President #Donald Trump has constantly used Twitter for his messages as it is a particularly powerful tool for transmitting the slogans and mottos that formed the basis of his successful presidential campaign. Twitter is a useful tool, but like all tools it is only effective for its assigned purposes and one of these is certainly not legal debate.

Tweets for every occasion

President Trump cannot resist making comments on any subject that draws his attention. These subjects have been other politicians, television programmes, personalities that have either drawn his ire or admiration and even football games.

Since taking office tweets have also involved the leaders of other countries such as Mexico and Australia, to name only two and any criticism or protests against actions he has taken since taking office.

These tweets have both delighted his diehard fans and dismayed those who disapprove of his tactics or agenda. Both these reactions are appropriate within the freedom of expression contained within the American Constitution, but there are circumstances where tweets are not suitable and the President in now embroiled in one of them.

Respect and complicated arguments

The use of Twitter by the President to comment legal developments is inappropriate and the current court challenges against his executive order banning Moslem migration from seven countries cannot and must not be subject to comments with messages of 140 characters.

Legal battles are not simple exchanges of quick slogans and quips, but complicated, often detailed references to precedents and laws that can require volumes to explain, particularly when the basis of the challenges are rights and duties enshrined in the Constitution. Quick, spur of the moment tweets are not legal argument, but simply personal comments and reactions, even if the author is the President of the United States.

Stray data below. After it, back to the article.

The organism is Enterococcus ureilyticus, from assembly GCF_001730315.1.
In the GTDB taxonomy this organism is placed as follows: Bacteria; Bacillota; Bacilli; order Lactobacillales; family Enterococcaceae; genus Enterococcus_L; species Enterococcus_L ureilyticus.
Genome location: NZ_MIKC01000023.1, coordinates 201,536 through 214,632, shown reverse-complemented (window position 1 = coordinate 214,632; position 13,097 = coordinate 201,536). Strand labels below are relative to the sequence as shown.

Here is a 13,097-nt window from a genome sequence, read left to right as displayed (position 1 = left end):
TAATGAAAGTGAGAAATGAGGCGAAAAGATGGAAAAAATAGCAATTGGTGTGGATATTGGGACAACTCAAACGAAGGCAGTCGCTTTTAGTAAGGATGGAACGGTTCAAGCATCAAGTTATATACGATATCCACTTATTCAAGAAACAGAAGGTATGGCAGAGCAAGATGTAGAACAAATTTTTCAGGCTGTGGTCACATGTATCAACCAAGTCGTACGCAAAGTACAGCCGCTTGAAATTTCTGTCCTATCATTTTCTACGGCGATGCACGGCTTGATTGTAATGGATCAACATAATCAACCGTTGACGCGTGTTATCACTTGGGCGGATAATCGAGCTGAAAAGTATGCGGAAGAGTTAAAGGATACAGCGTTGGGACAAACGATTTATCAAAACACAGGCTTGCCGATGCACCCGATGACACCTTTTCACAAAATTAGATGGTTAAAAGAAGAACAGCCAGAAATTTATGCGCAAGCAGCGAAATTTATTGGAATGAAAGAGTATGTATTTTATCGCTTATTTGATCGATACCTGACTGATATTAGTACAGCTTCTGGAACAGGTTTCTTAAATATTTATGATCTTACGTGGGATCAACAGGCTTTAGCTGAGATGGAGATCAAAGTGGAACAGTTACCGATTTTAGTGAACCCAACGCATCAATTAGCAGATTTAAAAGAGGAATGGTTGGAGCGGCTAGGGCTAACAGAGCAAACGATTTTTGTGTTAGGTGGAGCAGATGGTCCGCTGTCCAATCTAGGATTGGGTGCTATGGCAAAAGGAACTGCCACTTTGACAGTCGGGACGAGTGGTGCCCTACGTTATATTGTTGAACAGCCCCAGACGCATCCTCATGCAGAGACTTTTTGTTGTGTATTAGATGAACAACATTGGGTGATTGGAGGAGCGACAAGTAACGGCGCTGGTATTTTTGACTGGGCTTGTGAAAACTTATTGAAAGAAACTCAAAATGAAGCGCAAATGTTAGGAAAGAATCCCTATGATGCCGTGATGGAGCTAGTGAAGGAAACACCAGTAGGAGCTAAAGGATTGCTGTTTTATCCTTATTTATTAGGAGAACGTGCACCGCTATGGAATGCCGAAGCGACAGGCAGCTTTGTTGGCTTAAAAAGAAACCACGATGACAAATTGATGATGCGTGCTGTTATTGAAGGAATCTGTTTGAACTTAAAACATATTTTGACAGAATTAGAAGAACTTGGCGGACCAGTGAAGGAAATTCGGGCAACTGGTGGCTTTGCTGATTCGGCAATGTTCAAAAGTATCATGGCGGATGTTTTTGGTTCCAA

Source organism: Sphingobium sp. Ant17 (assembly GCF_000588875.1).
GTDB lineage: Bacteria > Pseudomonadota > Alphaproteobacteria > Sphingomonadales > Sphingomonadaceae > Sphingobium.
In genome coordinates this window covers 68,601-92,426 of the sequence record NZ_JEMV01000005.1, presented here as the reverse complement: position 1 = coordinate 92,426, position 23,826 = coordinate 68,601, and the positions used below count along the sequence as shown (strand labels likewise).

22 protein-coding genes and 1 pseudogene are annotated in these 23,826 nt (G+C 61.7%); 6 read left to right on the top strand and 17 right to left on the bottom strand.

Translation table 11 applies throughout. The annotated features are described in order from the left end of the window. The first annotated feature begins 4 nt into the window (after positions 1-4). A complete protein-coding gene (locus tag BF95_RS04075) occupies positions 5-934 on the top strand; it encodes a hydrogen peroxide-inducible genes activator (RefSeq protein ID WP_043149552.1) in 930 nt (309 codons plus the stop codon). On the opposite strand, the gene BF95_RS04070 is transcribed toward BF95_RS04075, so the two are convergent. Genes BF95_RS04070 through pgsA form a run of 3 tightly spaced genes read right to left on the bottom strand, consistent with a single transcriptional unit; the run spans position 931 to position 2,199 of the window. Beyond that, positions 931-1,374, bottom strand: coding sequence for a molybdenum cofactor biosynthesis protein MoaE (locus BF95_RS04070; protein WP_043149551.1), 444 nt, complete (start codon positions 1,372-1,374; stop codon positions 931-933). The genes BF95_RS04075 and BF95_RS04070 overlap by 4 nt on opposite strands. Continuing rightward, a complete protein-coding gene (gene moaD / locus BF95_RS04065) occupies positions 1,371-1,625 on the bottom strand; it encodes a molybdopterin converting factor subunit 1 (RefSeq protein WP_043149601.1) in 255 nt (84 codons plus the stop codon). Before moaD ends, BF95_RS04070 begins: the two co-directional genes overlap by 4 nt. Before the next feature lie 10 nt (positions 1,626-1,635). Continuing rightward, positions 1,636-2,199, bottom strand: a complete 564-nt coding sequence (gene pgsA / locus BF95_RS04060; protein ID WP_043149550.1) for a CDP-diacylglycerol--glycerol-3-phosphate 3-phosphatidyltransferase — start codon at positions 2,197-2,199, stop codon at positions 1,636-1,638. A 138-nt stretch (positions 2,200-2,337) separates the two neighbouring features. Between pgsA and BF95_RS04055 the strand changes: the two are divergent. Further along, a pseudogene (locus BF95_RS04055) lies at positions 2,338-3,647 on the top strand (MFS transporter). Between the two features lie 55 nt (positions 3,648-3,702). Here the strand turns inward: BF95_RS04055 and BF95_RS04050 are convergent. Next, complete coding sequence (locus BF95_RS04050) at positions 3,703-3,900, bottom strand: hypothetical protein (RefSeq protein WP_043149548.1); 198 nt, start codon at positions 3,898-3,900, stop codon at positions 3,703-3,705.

Every Office deserves respect and such reactions and comments are certainly not respectful for the Supreme Court justices who are sworn to defend and uphold the Constitution, just as they are also disrespectful of the Office of the President itself.

Waiting in silence

Challenging the suspension of the order is appropriate for the White House and the Justice Department lawyers are carrying out their duties on these matters.

This period should be one where legal argument and law take centre stage and distractions will do nothing to hasten the process or to find a favourable outcome for the President.

As the country as a whole awaits these outcomes President Trump should set the example and keep silence on the issues under discussion. This may run against his natural tendencies, but at stake is the Constitution he swore to respect in his Oath of Office and the issues under discussion are part of the country’s Magna Carta.

For these reasons the arbiters of the Constitution represented by the Judges must be treated with respect because they represent the very essence of American democracy. Disrespect for them is disrespect to the country itself and sending quick disparaging tweets is certainly not a sign of such respect.